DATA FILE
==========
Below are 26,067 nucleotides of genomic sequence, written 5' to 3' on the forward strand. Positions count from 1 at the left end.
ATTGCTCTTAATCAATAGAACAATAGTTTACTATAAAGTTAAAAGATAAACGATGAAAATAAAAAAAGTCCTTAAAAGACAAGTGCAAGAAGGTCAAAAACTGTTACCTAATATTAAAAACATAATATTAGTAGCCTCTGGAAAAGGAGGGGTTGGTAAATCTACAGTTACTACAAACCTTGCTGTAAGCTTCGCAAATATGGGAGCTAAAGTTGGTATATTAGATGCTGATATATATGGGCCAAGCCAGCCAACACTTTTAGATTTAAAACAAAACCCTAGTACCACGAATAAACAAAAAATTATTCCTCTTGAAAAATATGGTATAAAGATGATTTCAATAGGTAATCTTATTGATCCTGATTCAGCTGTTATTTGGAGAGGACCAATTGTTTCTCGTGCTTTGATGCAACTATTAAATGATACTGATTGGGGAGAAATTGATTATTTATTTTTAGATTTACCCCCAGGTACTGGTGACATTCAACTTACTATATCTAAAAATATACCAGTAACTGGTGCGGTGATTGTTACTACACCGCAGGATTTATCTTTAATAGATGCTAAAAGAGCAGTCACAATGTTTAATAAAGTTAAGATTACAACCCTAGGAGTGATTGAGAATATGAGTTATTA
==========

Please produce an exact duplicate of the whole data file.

Below are 26,067 nucleotides of genomic sequence, written 5' to 3' on the forward strand. Positions count from 1 at the left end.
ATTGCTCTTAATCAATAGAACAATAGTTTACTATAAAGTTAAAAGATAAACGATGAAAATAAAAAAAGTCCTTAAAAGACAAGTGCAAGAAGGTCAAAAACTGTTACCTAATATTAAAAACATAATATTAGTAGCCTCTGGAAAAGGAGGGGTTGGTAAATCTACAGTTACTACAAACCTTGCTGTAAGCTTCGCAAATATGGGAGCTAAAGTTGGTATATTAGATGCTGATATATATGGGCCAAGCCAGCCAACACTTTTAGATTTAAAACAAAACCCTAGTACCACGAATAAACAAAAAATTATTCCTCTTGAAAAATATGGTATAAAGATGATTTCAATAGGTAATCTTATTGATCCTGATTCAGCTGTTATTTGGAGAGGACCAATTGTTTCTCGTGCTTTGATGCAACTATTAAATGATACTGATTGGGGAGAAATTGATTATTTATTTTTAGATTTACCCCCAGGTACTGGTGACATTCAACTTACTATATCTAAAAATATACCAGTAACTGGTGCGGTGATTGTTACTACACCGCAGGATTTATCTTTAATAGATGCTAAAAGAGCAGTCACAATGTTTAATAAAGTTAAGATTACAACCCTAGGAGTGATTGAGAATATGAGTTATTA